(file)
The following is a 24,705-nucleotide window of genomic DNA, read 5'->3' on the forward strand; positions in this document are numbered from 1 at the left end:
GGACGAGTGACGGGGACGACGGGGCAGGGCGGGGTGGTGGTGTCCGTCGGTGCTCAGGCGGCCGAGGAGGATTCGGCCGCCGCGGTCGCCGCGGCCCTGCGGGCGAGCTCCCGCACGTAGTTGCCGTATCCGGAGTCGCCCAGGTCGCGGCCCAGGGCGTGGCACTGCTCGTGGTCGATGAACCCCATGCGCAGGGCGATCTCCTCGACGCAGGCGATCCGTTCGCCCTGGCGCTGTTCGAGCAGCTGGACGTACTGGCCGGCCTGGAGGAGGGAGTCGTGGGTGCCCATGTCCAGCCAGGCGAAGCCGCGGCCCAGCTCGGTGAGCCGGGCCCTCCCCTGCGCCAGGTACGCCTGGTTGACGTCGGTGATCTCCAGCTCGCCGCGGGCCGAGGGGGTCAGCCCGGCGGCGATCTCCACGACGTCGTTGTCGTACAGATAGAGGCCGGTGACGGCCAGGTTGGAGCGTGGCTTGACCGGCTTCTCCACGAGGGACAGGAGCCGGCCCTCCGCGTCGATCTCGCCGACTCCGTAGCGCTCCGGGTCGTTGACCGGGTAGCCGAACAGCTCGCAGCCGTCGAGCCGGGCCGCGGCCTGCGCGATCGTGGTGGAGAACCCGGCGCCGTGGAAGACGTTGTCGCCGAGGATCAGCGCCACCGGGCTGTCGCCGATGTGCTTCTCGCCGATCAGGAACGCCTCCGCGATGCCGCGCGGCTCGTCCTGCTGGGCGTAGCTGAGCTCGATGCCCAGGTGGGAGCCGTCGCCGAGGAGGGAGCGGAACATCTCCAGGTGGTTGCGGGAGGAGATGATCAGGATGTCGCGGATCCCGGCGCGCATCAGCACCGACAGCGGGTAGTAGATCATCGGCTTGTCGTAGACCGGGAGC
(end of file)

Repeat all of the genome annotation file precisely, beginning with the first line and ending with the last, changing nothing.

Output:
The following is a 24,705-nucleotide window of genomic DNA, read 5'->3' on the forward strand; positions in this document are numbered from 1 at the left end:
GGACGAGTGACGGGGACGACGGGGCAGGGCGGGGTGGTGGTGTCCGTCGGTGCTCAGGCGGCCGAGGAGGATTCGGCCGCCGCGGTCGCCGCGGCCCTGCGGGCGAGCTCCCGCACGTAGTTGCCGTATCCGGAGTCGCCCAGGTCGCGGCCCAGGGCGTGGCACTGCTCGTGGTCGATGAACCCCATGCGCAGGGCGATCTCCTCGACGCAGGCGATCCGTTCGCCCTGGCGCTGTTCGAGCAGCTGGACGTACTGGCCGGCCTGGAGGAGGGAGTCGTGGGTGCCCATGTCCAGCCAGGCGAAGCCGCGGCCCAGCTCGGTGAGCCGGGCCCTCCCCTGCGCCAGGTACGCCTGGTTGACGTCGGTGATCTCCAGCTCGCCGCGGGCCGAGGGGGTCAGCCCGGCGGCGATCTCCACGACGTCGTTGTCGTACAGATAGAGGCCGGTGACGGCCAGGTTGGAGCGTGGCTTGACCGGCTTCTCCACGAGGGACAGGAGCCGGCCCTCCGCGTCGATCTCGCCGACTCCGTAGCGCTCCGGGTCGTTGACCGGGTAGCCGAACAGCTCGCAGCCGTCGAGCCGGGCCGCGGCCTGCGCGATCGTGGTGGAGAACCCGGCGCCGTGGAAGACGTTGTCGCCGAGGATCAGCGCCACCGGGCTGTCGCCGATGTGCTTCTCGCCGATCAGGAACGCCTCCGCGATGCCGCGCGGCTCGTCCTGCTGGGCGTAGCTGAGCTCGATGCCCAGGTGGGAGCCGTCGCCGAGGAGGGAGCGGAACATCTCCAGGTGGTTGCGGGAGGAGATGATCAGGATGTCGCGGATCCCGGCGCGCATCAGCACCGACAGCGGGTAGTAGATCATCGGCTTGTCGTAGACCGGGAGC